The Example Of A Woman Essay Research — страница 4

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alwayslonged for.> The fascinating detail about Augustine’sdescription in Contra Academicos is that he conceivesthe entire process, from beginning to end, as aphilosophical pilgrimage. It is after his encounter withPaul that philosophy beckons him home (tunc . . . mihiphilosophiae facies aperuit).> Augustine sets hisexperience in the framework established by Cicero’sHortensius: Catholic Christianity is the way tophilosophy, the love of wisdom. Again Augustine leaves out any mention of adramatic conversion. In fact, the pilgrimage could notbe more straightforward. Here too the only intimation ofdifficulties comes in the oblique reference to the factwhen he got hold of certain books he no longer desiredhonor and fame, and did not care to simply make a fewamends to his

life. But that is not saying very much inthe way of drama. Like the narrative in De beata vitathe account in Contra Academicos lacks the palpableregret one finds in Soliloquia, another one of theCassiciacum dialogues, where the subject of Augustine’sdisavowal of marriage is more conspicuous. “What about a wife?” Reason poses this question forAugustine. The response is emphatic. “However much youwish to paint her and to pile up on her every attraction, it will be of no account to me. I intendvery much to be continent.” Augustine goes on:I think that nothing unbars the door to a man’s mindmore than feminine charm and that contact with a woman’sbody which is so essential to having a wife.Consequently, if, as part of his duty, a wise man –whoI have not yet

discovered– takes heed to have childrenand has sexual relations on account of this, as far as Iam concerned, it is to be seen as an amazing thing, butno one should imitate him. For these dangers are able tobeguile more than any happiness they might give. Forthis reason it is sufficient, I believe, rightly andprofitably, for the freedom of my soul that I haveordered myself not to desire, not to seek, not to marrya wife.> Augustine’s reasoning is based on the requirementsof the philosophical life. And he finds it amazing thata wise man would consider having children as part of hisduty and would then endure the great peril that issleeping with a woman just for the sake of fulfillinghis obligation. Augustine sees living with a woman as agreat threat to intellectual life, it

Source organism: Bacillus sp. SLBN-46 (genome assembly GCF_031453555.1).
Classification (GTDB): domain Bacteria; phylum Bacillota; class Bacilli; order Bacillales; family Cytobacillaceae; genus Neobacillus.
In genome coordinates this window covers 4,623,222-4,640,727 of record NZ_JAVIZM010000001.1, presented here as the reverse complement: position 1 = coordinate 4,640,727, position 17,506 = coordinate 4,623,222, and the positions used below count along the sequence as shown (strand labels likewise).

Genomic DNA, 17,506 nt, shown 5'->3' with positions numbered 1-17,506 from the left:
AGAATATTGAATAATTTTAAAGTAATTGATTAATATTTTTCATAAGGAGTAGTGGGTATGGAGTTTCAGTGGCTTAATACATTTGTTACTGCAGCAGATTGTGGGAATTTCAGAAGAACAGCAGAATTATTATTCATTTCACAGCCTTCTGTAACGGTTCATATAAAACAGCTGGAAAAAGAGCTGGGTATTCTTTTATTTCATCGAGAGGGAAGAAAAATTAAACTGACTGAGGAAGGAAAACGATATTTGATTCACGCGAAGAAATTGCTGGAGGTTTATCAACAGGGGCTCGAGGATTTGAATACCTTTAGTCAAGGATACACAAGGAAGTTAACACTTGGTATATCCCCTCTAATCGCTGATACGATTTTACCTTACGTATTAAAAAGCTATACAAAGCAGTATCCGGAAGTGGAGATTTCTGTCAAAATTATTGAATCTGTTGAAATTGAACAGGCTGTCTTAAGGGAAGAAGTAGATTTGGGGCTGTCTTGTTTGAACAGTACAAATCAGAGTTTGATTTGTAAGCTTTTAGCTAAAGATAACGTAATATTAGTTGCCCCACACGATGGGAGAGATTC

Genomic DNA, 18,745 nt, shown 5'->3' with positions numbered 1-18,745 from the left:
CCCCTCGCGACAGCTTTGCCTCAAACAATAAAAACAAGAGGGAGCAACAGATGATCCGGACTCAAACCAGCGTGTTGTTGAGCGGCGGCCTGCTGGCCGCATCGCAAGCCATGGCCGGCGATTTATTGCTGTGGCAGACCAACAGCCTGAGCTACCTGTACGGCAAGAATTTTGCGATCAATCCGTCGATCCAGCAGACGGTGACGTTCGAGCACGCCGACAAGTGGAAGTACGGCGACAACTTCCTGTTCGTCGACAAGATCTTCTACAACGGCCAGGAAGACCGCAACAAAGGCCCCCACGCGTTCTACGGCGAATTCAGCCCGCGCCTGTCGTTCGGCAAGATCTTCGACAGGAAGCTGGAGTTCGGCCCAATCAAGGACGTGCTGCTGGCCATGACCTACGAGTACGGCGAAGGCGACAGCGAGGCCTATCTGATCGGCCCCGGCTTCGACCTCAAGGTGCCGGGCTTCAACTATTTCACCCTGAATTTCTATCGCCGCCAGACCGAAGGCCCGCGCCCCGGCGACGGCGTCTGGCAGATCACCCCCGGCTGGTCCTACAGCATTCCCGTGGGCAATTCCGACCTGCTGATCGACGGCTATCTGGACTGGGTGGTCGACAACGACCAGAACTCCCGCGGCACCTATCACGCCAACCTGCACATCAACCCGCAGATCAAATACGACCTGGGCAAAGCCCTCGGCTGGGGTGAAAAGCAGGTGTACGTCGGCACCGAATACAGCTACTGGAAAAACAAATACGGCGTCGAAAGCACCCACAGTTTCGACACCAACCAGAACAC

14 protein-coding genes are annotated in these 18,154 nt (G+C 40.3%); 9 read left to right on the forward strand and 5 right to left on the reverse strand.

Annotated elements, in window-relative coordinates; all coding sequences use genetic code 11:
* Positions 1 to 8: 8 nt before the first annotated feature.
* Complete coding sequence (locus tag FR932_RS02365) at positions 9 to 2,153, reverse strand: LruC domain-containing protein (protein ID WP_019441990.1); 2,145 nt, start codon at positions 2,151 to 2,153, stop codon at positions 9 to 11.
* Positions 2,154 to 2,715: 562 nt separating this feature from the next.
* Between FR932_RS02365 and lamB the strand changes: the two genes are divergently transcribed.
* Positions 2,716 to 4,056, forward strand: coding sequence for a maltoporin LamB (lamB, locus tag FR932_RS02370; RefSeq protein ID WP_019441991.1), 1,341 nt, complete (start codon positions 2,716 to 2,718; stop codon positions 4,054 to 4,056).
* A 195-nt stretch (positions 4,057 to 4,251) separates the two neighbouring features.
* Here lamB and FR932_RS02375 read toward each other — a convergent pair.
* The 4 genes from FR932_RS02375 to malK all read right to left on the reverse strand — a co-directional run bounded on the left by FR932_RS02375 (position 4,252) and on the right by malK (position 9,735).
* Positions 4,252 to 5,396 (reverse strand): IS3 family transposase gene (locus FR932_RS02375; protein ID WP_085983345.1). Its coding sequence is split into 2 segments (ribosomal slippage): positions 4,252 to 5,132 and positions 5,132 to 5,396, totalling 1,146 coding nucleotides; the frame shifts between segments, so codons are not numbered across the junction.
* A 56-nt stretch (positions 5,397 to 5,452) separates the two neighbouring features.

throws open thesafe of a man’s mind (ex arce deiciat animum virilem).However, reading between the lines the real problemseems to be one of self-control, the ability to guardthe doorway of one’s soul. So even though thephilosophical rationale predominates, it is largelysecondary to the self-legislation that Augustine hasimposed on himself for the good of his soul (utiliterpro libertate animae meae). Astonishingly, Augustine also unabashedly refers towisdom as a woman, a lover, a theme that is at oncebiblical and Plotinian.> And as Reason tries to findout what kind of lover Augustine is a problem emerges.>Despite Augustine’s confidence he is not quite healthyenough for all this talk about embracing wisdom in sucha way that there is nothing that stands between them(nullo

interposito velamento quasi nudam). He is soonreminded by Reason that for all his aplomb his life ofcontinence is riddled with difficulties. In the previousdays reflections he had sounded out confidently that awoman’s embrace was too sordid a prospect tocontemplate. And yet while he ruminated with himselfduring the night it all seemed so very different.Augustine continued to be tempted by the bittersweetness (amara suavitas) of what he had so easilydismissed during the day.> “Be silent, I pray, be silent,” Augustine pleads.”Why do you grieve me? Why do you dig and penetrate sodeeply? I am already inured to tears. From now on Ipromise nothing, I presume nothing. Do not interrogateme about these things.”> The dissonance between what hethinks he has achieved and the

troubles that stillplague him here in the Soliloquies adumbrate similarconcerns in Bk. 10 of the Confessions. His troubles were far from over as he lay in bed atCassiciacum. Still, Augustine had chosen continence overmarriage and he intended to keep to that choice. Thecontinuing distress about his life of continencedemonstrates the peculiarity of Augustine’s equation ofcontinence and conversion in the months leading up tothe dramatic scene in the garden in Milan (Conf. 8.8.19-8.12.30). The highly textured fashion in which theConfessions portray Augustine’s anxieties is essentialto understanding this equation. Continence and A Possible Conversion to ChristianityAugustine’s conversion narrative proper begins inConfessions Bk. 7. In a retrospective, reminiscent ofthe account